Journal of analytical toxicology

Screening indicators of dehydroepiandosterone, androstenedione, and dihydrotestosterone use: a literature review.

PMID 22080903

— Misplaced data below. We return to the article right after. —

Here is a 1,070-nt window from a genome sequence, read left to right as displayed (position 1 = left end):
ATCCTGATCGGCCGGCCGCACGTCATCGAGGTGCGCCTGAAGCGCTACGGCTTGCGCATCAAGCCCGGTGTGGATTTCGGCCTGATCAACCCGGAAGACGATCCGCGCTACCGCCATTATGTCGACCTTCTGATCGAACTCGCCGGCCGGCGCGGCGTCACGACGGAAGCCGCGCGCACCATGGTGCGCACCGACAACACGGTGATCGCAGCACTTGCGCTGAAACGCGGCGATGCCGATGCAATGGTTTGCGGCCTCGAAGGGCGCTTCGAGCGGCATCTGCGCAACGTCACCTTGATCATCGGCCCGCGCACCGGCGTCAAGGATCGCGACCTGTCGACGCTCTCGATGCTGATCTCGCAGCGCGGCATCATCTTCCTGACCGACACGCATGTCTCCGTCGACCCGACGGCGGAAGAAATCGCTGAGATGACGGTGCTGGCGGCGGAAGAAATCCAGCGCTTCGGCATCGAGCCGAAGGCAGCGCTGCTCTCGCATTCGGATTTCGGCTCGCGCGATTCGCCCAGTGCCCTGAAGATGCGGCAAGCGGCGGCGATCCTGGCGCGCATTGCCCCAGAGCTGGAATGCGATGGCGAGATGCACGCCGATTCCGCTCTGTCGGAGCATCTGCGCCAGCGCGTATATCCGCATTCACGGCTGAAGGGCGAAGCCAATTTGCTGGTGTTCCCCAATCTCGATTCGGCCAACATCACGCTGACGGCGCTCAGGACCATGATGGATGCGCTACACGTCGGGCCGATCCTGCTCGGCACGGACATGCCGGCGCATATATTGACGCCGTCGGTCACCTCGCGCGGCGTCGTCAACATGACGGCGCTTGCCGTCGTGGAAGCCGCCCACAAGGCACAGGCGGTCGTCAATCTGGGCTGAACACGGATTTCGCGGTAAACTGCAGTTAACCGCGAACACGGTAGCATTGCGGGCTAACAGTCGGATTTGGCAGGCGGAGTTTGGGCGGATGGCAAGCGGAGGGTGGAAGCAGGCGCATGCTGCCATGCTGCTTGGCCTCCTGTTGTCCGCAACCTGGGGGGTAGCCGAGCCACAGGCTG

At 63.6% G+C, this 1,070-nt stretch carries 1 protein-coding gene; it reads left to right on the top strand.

Because of their perceived and reported effects on self-image, muscle development, performance, and similar factors, anabolic-androgenic steroids (AAS) and their precursors are among the most abused substances by professional, amateur, and recreational athletes. However, AAS abuse is not limited to athletes, but is also prevalent in the workplace, especially those professions in which image, strength, and endurance are coveted attributes. The detection of many steroids in biological specimens is analogous to the detection of an abused drug such as cocaine. Identification of the parent drug or its characteristic metabolite(s) in a donor's sample with a drug screening technique and confirmation of the drug/metabolite with a suitable alternative technology provides evidence of use. These analyses and subsequent interpretive scenarios become far more complex when the ingested AAS is an endogenous compound such as dehydroepiandrosterone (DHEA), androstenedione (Adione), or dihydrotestosterone (DHT). These compounds and their metabolites are present in specimens such as urine as a course of our natural endocrine function. Therefore, it becomes much more challenging for the laboratory to establish testing and interpretative paradigms that can distinguish "normal" urinary profiles of these steroids and their metabolites from profiles indicative of exogenous use. Distinguishing "normal" from "abnormal" urine profiles is particularly challenging during screening when literally tens of steroids and their metabolites may be tested simultaneously in a single chromatographic analysis. The purpose of this paper is to review the relevant literature about DHEA, Adione, and DHT administration, detection, and interpretation specifically as it relates to changes in the urinary AAS profile that may be identified during the routine laboratory screening of donor urine specimens.